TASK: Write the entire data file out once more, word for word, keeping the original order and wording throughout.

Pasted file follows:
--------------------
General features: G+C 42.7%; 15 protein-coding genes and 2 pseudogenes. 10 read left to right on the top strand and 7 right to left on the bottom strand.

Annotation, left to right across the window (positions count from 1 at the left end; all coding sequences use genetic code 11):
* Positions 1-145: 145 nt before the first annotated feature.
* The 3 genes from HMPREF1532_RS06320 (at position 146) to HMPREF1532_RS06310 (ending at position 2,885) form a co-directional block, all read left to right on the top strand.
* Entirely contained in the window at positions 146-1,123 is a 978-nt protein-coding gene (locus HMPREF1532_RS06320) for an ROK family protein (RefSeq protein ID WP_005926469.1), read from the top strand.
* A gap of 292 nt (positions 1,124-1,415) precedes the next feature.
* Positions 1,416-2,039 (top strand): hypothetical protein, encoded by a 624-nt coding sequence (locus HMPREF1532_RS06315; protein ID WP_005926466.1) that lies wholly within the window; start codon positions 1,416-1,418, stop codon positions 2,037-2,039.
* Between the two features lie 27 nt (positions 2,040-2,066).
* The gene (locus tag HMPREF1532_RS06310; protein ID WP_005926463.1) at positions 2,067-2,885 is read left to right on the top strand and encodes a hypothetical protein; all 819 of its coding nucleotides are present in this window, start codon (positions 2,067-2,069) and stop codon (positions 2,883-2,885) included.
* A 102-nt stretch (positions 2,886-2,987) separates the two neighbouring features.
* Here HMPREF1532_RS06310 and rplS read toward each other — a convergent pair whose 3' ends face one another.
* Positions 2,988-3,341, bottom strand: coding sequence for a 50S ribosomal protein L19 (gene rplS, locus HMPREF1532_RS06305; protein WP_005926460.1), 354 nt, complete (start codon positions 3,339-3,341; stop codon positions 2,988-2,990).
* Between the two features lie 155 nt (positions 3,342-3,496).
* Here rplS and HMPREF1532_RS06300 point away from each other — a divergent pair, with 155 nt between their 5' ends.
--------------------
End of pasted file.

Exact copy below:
General features: G+C 42.7%; 15 protein-coding genes and 2 pseudogenes. 10 read left to right on the top strand and 7 right to left on the bottom strand.

Annotation, left to right across the window (positions count from 1 at the left end; all coding sequences use genetic code 11):
* Positions 1-145: 145 nt before the first annotated feature.
* The 3 genes from HMPREF1532_RS06320 (at position 146) to HMPREF1532_RS06310 (ending at position 2,885) form a co-directional block, all read left to right on the top strand.
* Entirely contained in the window at positions 146-1,123 is a 978-nt protein-coding gene (locus HMPREF1532_RS06320) for an ROK family protein (RefSeq protein ID WP_005926469.1), read from the top strand.
* A gap of 292 nt (positions 1,124-1,415) precedes the next feature.
* Positions 1,416-2,039 (top strand): hypothetical protein, encoded by a 624-nt coding sequence (locus HMPREF1532_RS06315; protein ID WP_005926466.1) that lies wholly within the window; start codon positions 1,416-1,418, stop codon positions 2,037-2,039.
* Between the two features lie 27 nt (positions 2,040-2,066).
* The gene (locus tag HMPREF1532_RS06310; protein ID WP_005926463.1) at positions 2,067-2,885 is read left to right on the top strand and encodes a hypothetical protein; all 819 of its coding nucleotides are present in this window, start codon (positions 2,067-2,069) and stop codon (positions 2,883-2,885) included.
* A 102-nt stretch (positions 2,886-2,987) separates the two neighbouring features.
* Here HMPREF1532_RS06310 and rplS read toward each other — a convergent pair whose 3' ends face one another.
* Positions 2,988-3,341, bottom strand: coding sequence for a 50S ribosomal protein L19 (gene rplS, locus HMPREF1532_RS06305; protein WP_005926460.1), 354 nt, complete (start codon positions 3,339-3,341; stop codon positions 2,988-2,990).
* Between the two features lie 155 nt (positions 3,342-3,496).
* Here rplS and HMPREF1532_RS06300 point away from each other — a divergent pair, with 155 nt between their 5' ends.